Walk away immediately. Not only will they not listen, but they’re also displaying obvious disrespect. Have you ever truly listened to the words of someone you didn’t respect? No one does.

Whenever we learn information that challenges our world view, our first response is shock and denial. That’s natural. These emotions are to be expected, and if someone has an open mind, they can be overcome.

However, if the denial does not shift towards curiosity after you’ve provided additional information, that’s an indication this person is not receptive to what you’re saying. That doesn’t mean they won’t be in time (however long that takes), but that the present isn’t the right moment.

“There’s no debating or talking to those hateful bigots who are currently rationalizing the separation of children from their parents to tout some sort of sick, twisted win for a sexual predator. That’s why I block.”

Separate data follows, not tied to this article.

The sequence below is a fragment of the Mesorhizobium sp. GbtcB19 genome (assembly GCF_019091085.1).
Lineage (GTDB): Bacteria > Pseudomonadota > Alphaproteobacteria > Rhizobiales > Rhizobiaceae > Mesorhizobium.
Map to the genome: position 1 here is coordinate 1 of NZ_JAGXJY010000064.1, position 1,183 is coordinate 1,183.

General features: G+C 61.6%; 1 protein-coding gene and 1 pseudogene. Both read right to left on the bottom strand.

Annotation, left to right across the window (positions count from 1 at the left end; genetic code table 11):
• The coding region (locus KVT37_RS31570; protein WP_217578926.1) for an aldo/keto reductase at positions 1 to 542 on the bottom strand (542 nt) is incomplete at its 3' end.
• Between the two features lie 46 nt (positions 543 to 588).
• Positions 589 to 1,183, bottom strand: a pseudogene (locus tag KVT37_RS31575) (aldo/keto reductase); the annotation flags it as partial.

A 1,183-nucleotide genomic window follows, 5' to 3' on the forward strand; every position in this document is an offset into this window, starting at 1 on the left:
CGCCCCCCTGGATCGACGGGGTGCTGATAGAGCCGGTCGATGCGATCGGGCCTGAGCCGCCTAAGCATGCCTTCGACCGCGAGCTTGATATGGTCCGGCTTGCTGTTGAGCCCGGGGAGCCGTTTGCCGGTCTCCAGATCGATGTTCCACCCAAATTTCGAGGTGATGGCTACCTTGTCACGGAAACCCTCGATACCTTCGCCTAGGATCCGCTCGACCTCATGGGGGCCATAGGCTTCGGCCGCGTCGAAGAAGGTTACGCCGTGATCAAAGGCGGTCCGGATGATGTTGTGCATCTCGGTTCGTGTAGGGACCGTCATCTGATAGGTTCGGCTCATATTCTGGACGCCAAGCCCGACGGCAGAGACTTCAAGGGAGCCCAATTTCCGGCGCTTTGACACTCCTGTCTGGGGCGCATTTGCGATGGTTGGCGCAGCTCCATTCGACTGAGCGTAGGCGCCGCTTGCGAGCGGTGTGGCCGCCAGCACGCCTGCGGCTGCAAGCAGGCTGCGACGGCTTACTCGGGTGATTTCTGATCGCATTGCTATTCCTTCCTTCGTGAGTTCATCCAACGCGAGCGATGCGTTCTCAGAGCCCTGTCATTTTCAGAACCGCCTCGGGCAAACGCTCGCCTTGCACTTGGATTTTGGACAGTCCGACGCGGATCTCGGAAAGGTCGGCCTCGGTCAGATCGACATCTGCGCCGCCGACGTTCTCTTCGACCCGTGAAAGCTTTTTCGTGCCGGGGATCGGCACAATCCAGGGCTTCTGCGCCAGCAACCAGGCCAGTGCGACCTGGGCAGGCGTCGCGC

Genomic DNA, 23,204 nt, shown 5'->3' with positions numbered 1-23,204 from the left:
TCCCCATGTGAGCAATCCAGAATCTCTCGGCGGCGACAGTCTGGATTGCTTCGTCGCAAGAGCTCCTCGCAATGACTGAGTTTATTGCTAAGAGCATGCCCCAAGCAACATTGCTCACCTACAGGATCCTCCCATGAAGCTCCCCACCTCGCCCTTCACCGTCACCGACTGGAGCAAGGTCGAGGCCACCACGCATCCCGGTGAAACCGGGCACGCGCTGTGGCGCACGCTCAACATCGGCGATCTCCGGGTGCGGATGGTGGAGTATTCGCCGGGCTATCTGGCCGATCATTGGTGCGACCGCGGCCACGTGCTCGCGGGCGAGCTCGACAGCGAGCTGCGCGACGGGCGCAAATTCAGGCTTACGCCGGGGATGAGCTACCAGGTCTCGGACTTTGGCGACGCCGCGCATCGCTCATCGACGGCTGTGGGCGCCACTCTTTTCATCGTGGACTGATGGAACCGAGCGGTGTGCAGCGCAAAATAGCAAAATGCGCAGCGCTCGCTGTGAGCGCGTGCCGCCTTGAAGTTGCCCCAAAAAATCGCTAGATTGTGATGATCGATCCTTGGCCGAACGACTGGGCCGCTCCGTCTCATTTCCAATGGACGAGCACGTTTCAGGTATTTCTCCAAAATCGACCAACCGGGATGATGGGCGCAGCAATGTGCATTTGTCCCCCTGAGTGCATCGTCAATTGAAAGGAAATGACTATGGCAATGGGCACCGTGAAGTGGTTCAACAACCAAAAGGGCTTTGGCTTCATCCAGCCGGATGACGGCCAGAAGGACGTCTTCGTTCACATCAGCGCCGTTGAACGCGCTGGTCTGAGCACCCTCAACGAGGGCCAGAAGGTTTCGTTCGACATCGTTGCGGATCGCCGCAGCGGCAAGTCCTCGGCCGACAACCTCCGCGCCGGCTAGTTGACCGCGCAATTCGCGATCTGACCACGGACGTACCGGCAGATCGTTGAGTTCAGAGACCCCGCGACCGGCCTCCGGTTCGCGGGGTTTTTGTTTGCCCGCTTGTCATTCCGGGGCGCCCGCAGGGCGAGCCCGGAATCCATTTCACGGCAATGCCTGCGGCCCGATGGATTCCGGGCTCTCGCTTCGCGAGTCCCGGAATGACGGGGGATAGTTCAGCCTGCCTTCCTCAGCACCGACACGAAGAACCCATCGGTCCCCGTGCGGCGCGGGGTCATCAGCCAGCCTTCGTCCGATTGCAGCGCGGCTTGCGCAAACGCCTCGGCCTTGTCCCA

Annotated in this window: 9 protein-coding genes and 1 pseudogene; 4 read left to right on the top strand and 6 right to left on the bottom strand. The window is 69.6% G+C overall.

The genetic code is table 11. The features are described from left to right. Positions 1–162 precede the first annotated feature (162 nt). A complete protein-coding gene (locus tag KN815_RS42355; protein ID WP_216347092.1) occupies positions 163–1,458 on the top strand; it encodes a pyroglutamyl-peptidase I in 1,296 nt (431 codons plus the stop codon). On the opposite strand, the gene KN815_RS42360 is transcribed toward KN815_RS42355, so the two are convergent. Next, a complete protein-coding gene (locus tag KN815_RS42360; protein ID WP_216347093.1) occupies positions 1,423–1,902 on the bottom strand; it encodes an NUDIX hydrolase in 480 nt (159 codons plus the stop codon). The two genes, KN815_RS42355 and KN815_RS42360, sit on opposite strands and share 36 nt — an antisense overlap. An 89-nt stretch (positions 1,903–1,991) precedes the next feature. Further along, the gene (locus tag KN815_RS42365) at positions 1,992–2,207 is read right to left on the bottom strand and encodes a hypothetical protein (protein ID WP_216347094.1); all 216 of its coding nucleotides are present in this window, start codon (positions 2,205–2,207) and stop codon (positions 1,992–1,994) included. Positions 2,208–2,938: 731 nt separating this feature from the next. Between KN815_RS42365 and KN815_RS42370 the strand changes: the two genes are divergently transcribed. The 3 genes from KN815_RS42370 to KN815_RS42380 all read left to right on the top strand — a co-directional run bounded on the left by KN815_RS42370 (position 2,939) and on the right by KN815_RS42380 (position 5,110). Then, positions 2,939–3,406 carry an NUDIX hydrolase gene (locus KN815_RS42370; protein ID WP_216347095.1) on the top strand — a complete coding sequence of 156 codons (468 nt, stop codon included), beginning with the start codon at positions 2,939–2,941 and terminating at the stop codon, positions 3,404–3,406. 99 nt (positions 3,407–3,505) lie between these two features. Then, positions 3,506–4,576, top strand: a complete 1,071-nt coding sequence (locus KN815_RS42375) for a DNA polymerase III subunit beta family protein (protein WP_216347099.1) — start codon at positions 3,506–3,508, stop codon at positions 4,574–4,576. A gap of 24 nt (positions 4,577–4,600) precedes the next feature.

An exchange of ideas

Keep the door open so they can talk to you in future when they’re ready. A debate should be an exchange of ideas. When it devolves from that, there’s no purpose served in continuing the discussion. This is a hard lesson, but an important one.

It’s critical to learn that some people aren’t ready to hear what you have to say. Equally critical is the ability to accept that and move on. There’s enough people who are ready, let’s focus our efforts on reaching them.

At the same time, it’s worth considering engaging with someone because of the larger audience that will be “listening in” to the discourse. Naturally you’ll need to prioritize your mental health. It’s up to you to assess whether engaging with someone is a healthy option for you.

“I can’t peacefully debate hateful, misogynist, racist, xenophobic bigots and I shouldn’t have to do that. Because I hate and reject their hate and racist misogyny, and xenophobia. There’s no debating people fueled by hate.”